The duty to draw the court’s attention to authorities that do not support your case is an important one.  In Weir -v- Hildson [2017] EWHC 983 (Ch) Mr Justice Nugee discusses the extent of this duty.


The applicant bankrupt was appealing a decision to extend the period of bankruptcy because of a failure to co-operate with the Trustee.  One of the arguments put forward was that the Trustee’s counsel had not drawn the court’s attention to a relevant case at a time when the bankrupt was acting as a litigant in person.


  1. As to Ground 7, this is based on counsel’s duty to draw relevant authorities to the attention of the Court, a duty which is said in the Bar Standards Board Handbook to be “particularly important” when a litigant is acting in person. It is said in particular that Chadwick v Nash should have been cited, as well as s. 363 of the Act under which even after discharge a bankrupt whose estate is still being administered remains under a duty to do all such things as he may be directed to do by the Court for the purposes of the bankruptcy and the administration of the estate, and is liable to be punished for contempt of court if he fails to do so.
  2. The duty is well established. It forms an important part of the way in which justice is administered as it enables judges to rely on counsel to place before them fairly an explanation of what the law is. But I am not aware of any authority – and none was cited to me – which explores how far it goes. It plainly does not require counsel to cite every authority which might conceivably be useful to their opponent, especially as almost every decision is now reported in one form or another. In essence I think it is an aspect of counsel’s obligation not to mislead the court: if counsel submitted that the law was X and suppressed an authority that established that the law was not X but Y, that would be misleading. In the present case, I do not think counsel can be said to have come anywhere close to misleading the Court, or to placing the law before the Court in an unfair manner. Mr Hannant cited Hellard v Kapoor. That had the advantage of including citations from both Shierson v Rastogi and Bramston v Haut, and also of referring to authority to the effect that the trustee must not wait until the last moment to bring the application, with specific reference to an order being refused on this ground in Chadwick v Nash. I do not think it was incumbent on counsel to do more. Nor do I think that he was under an obligation specifically to draw attention to s. 363 of the Act: it is true that that provides a method of enforcing a bankrupt’s obligations to assist the trustee even after discharge, but it does not undermine what Mr Hannant said to the Court.”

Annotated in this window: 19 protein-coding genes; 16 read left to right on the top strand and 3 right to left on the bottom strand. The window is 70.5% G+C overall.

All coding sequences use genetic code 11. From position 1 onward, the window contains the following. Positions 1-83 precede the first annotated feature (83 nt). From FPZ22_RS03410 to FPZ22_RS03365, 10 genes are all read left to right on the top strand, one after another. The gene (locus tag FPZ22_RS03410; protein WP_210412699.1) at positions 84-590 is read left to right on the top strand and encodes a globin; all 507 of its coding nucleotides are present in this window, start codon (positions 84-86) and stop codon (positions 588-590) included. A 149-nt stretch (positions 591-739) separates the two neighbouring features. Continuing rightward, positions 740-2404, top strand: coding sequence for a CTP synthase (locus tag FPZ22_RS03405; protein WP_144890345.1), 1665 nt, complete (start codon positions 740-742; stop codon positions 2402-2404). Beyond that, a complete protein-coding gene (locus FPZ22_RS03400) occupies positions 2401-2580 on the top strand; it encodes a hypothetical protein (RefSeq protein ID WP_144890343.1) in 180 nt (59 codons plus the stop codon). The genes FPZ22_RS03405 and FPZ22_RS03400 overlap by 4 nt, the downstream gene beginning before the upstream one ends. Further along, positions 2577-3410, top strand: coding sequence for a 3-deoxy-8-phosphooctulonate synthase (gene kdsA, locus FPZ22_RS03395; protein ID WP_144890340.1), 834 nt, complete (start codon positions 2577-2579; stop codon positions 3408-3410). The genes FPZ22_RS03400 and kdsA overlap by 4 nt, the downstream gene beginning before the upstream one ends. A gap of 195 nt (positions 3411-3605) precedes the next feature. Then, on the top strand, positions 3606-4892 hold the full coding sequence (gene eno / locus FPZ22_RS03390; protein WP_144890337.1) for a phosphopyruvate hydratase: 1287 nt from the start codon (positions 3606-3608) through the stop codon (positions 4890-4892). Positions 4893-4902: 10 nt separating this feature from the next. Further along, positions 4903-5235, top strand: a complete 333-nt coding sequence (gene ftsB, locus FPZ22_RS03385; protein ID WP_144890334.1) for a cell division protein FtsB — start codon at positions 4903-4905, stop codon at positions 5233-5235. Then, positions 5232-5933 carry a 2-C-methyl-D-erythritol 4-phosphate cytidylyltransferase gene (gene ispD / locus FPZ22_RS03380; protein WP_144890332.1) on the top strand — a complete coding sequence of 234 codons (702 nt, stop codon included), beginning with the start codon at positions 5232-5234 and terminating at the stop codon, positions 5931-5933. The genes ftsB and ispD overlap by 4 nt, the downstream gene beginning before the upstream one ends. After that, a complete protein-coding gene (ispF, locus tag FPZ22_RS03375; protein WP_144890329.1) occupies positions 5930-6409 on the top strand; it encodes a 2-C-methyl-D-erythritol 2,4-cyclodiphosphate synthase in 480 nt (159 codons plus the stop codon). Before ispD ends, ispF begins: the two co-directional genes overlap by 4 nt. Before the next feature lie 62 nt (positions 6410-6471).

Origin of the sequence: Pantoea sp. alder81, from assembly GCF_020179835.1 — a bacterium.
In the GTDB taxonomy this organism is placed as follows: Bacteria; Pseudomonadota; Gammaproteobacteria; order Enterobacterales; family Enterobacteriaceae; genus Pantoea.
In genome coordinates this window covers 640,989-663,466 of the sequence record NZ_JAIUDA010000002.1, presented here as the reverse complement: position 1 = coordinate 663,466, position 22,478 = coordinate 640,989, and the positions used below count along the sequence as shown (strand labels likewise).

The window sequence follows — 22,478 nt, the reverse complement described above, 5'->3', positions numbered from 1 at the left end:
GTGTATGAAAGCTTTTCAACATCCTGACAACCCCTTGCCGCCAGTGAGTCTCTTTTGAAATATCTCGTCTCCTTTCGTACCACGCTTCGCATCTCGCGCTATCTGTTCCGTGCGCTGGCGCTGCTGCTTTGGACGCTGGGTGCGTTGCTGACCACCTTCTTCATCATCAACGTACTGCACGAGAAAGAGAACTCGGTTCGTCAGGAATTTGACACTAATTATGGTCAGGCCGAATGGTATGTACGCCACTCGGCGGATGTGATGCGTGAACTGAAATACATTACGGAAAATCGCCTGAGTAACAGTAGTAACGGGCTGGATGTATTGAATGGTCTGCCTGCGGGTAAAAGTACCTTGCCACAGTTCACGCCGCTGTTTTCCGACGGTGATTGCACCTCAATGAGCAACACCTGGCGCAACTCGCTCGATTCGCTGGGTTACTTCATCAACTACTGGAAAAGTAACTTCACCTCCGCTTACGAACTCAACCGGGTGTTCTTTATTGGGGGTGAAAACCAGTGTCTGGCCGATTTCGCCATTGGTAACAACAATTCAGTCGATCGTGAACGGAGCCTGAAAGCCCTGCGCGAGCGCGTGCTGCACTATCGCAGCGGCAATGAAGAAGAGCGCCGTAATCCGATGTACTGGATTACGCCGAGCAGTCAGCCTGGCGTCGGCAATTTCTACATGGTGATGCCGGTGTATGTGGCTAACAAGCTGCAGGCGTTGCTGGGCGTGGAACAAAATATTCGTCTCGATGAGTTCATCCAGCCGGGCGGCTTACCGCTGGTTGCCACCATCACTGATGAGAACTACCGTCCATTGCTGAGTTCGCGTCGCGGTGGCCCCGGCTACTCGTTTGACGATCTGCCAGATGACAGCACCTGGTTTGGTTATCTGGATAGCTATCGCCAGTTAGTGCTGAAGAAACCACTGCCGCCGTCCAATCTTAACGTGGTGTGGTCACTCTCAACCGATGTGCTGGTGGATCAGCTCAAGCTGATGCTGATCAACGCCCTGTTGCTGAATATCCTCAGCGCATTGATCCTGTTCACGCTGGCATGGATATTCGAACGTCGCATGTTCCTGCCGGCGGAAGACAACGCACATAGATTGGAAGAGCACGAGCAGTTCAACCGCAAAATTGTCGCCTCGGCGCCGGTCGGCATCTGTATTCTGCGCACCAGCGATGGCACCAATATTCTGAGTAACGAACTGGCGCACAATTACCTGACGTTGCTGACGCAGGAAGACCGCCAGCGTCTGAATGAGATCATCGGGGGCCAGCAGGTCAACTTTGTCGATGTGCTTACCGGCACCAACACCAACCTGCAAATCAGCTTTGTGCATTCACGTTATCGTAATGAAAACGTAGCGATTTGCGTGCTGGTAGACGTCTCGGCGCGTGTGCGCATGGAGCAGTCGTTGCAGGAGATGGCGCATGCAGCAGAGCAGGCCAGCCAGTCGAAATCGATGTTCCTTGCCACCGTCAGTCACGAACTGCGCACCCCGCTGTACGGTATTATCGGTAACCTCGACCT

The argument that Chadwick -v- Nash should have been cited serves to highlight the difficulty as to what is meant by “authority”.  It is a first instance decision of Mr Registrar Nichols which was essentially the exercise of a discretion based on established principles.  It would be extremely hard to impose a duty whereby an advocate has to research and disclose all first instance cases where a judge has exercised a discretion in a different manner to that sought by the advocate’s client.